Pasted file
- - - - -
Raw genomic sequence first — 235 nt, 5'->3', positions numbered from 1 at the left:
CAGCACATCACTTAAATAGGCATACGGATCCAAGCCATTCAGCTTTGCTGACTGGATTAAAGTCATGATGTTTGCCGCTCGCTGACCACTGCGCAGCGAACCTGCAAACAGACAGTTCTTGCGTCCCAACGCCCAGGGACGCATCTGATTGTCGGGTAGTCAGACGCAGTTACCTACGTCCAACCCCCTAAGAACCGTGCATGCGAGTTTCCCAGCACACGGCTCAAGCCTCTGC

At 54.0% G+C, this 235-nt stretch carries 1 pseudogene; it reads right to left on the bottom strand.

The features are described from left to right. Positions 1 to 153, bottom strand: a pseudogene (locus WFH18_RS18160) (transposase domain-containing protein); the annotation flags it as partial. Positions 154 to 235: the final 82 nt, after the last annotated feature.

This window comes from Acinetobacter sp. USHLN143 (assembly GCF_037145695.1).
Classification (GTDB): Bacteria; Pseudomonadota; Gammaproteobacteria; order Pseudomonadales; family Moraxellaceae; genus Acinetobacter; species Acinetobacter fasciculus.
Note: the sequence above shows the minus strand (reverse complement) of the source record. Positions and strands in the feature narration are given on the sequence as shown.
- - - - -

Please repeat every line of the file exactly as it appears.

Raw genomic sequence first — 235 nt, 5'->3', positions numbered from 1 at the left:
CAGCACATCACTTAAATAGGCATACGGATCCAAGCCATTCAGCTTTGCTGACTGGATTAAAGTCATGATGTTTGCCGCTCGCTGACCACTGCGCAGCGAACCTGCAAACAGACAGTTCTTGCGTCCCAACGCCCAGGGACGCATCTGATTGTCGGGTAGTCAGACGCAGTTACCTACGTCCAACCCCCTAAGAACCGTGCATGCGAGTTTCCCAGCACACGGCTCAAGCCTCTGC

At 54.0% G+C, this 235-nt stretch carries 1 pseudogene; it reads right to left on the bottom strand.

The features are described from left to right. Positions 1 to 153, bottom strand: a pseudogene (locus WFH18_RS18160) (transposase domain-containing protein); the annotation flags it as partial. Positions 154 to 235: the final 82 nt, after the last annotated feature.

This window comes from Acinetobacter sp. USHLN143 (assembly GCF_037145695.1).
Classification (GTDB): Bacteria; Pseudomonadota; Gammaproteobacteria; order Pseudomonadales; family Moraxellaceae; genus Acinetobacter; species Acinetobacter fasciculus.
Note: the sequence above shows the minus strand (reverse complement) of the source record. Positions and strands in the feature narration are given on the sequence as shown.